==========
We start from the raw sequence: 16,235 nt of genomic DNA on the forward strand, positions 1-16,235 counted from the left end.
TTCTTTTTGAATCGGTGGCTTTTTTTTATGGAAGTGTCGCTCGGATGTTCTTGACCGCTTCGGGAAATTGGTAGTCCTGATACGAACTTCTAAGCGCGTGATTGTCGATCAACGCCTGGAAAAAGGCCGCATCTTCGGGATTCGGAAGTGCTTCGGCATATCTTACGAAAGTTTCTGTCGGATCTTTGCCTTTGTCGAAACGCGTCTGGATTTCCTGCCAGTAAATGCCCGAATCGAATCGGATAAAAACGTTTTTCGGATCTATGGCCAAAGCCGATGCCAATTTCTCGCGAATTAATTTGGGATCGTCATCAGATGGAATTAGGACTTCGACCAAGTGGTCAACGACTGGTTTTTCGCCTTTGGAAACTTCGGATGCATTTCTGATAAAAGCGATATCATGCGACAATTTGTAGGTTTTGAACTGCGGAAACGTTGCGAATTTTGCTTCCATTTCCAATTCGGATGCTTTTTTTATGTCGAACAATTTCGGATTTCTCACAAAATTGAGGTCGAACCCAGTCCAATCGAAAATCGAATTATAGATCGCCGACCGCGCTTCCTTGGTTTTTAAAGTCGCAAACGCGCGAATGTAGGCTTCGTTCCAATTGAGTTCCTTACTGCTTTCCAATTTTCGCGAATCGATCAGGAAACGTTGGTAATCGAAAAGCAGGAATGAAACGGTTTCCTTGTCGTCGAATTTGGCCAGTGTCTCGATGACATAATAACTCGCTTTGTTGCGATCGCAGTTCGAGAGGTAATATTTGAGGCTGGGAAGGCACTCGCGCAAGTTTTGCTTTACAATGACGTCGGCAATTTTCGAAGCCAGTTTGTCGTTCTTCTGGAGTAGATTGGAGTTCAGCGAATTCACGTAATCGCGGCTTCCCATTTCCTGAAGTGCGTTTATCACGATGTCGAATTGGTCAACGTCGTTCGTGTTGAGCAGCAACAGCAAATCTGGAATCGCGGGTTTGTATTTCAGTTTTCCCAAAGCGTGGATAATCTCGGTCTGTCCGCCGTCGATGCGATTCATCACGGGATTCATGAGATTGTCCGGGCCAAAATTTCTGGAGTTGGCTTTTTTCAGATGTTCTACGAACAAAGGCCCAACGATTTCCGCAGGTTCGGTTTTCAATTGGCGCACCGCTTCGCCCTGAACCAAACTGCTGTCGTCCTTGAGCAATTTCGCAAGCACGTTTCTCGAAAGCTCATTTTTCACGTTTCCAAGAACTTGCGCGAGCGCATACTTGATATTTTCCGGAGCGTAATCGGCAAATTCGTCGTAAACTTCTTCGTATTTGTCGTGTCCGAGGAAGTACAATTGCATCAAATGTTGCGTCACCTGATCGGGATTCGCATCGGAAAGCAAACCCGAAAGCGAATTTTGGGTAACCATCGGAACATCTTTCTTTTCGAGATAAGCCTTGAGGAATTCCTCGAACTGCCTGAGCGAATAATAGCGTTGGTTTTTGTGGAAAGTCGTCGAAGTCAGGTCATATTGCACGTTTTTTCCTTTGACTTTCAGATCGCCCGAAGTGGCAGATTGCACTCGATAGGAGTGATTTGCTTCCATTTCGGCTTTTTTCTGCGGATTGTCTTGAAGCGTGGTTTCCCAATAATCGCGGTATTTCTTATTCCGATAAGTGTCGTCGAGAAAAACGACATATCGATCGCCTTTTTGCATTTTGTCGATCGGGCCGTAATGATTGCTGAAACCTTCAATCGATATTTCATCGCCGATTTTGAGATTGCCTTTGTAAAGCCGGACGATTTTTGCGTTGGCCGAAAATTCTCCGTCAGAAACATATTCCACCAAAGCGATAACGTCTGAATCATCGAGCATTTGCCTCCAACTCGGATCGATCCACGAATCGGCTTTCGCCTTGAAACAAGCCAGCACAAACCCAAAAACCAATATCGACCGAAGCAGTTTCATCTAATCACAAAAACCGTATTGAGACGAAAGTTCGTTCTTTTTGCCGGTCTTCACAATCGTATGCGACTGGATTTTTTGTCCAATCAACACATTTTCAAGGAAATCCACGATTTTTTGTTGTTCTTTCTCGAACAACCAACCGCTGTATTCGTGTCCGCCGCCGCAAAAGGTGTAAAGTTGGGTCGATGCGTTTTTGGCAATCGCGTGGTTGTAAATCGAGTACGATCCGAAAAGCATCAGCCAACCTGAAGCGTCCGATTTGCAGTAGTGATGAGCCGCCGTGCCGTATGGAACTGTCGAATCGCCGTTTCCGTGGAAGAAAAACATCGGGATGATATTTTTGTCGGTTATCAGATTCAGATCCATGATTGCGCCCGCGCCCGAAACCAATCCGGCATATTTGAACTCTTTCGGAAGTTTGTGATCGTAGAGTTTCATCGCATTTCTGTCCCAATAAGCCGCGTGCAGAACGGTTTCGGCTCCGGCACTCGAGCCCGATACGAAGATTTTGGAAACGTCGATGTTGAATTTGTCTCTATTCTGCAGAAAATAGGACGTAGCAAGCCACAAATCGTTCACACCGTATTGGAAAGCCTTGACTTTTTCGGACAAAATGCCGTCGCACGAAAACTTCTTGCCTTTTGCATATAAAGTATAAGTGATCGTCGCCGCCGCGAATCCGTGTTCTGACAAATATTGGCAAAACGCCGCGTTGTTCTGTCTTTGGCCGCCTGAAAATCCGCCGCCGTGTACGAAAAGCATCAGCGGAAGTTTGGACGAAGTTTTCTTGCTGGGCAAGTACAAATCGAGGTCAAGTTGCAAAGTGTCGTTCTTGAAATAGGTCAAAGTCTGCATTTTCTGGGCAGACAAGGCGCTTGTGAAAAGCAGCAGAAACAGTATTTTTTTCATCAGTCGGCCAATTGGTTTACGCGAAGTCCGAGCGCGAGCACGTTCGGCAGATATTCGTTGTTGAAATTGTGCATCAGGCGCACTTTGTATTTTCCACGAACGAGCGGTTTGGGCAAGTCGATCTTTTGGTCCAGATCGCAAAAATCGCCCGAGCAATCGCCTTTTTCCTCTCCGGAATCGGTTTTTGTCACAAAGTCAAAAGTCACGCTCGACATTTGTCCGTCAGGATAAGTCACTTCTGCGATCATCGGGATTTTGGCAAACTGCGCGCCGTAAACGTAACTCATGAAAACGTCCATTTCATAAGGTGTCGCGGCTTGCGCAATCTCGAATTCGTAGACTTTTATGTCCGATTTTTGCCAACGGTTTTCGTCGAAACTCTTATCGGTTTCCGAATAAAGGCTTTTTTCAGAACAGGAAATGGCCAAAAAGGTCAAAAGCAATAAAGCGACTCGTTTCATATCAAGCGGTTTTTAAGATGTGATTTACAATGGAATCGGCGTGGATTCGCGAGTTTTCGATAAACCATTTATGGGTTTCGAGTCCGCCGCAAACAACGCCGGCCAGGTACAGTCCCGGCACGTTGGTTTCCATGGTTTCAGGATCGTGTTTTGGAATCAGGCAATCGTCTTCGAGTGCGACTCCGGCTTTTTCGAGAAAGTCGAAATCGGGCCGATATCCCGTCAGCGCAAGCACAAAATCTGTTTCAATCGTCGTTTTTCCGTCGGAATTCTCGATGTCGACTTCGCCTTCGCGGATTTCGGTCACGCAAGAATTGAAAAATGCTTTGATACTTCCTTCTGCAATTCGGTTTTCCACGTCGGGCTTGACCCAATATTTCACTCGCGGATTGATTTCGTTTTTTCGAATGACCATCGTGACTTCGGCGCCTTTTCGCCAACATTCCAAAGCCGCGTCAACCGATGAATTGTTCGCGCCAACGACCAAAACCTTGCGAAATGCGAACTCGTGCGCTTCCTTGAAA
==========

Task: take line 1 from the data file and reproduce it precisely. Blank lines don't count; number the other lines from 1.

We start from the raw sequence: 16,235 nt of genomic DNA on the forward strand, positions 1-16,235 counted from the left end.